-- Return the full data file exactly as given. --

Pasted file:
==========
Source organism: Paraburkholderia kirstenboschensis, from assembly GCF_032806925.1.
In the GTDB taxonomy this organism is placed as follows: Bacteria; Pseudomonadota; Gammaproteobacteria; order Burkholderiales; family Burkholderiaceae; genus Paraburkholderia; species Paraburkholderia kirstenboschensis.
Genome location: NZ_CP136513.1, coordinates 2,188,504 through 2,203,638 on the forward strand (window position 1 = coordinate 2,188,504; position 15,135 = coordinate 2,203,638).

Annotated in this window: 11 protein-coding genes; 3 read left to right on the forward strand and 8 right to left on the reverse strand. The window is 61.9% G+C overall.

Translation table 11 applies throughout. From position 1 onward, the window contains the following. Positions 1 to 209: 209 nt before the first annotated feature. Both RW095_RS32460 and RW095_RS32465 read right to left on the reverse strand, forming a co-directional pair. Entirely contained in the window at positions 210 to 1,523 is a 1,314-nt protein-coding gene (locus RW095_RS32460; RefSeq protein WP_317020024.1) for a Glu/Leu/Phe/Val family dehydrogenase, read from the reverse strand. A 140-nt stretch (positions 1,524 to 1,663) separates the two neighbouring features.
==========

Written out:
Source organism: Paraburkholderia kirstenboschensis, from assembly GCF_032806925.1.
In the GTDB taxonomy this organism is placed as follows: Bacteria; Pseudomonadota; Gammaproteobacteria; order Burkholderiales; family Burkholderiaceae; genus Paraburkholderia; species Paraburkholderia kirstenboschensis.
Genome location: NZ_CP136513.1, coordinates 2,188,504 through 2,203,638 on the forward strand (window position 1 = coordinate 2,188,504; position 15,135 = coordinate 2,203,638).

Annotated in this window: 11 protein-coding genes; 3 read left to right on the forward strand and 8 right to left on the reverse strand. The window is 61.9% G+C overall.

Translation table 11 applies throughout. From position 1 onward, the window contains the following. Positions 1 to 209: 209 nt before the first annotated feature. Both RW095_RS32460 and RW095_RS32465 read right to left on the reverse strand, forming a co-directional pair. Entirely contained in the window at positions 210 to 1,523 is a 1,314-nt protein-coding gene (locus RW095_RS32460; RefSeq protein WP_317020024.1) for a Glu/Leu/Phe/Val family dehydrogenase, read from the reverse strand. A 140-nt stretch (positions 1,524 to 1,663) separates the two neighbouring features.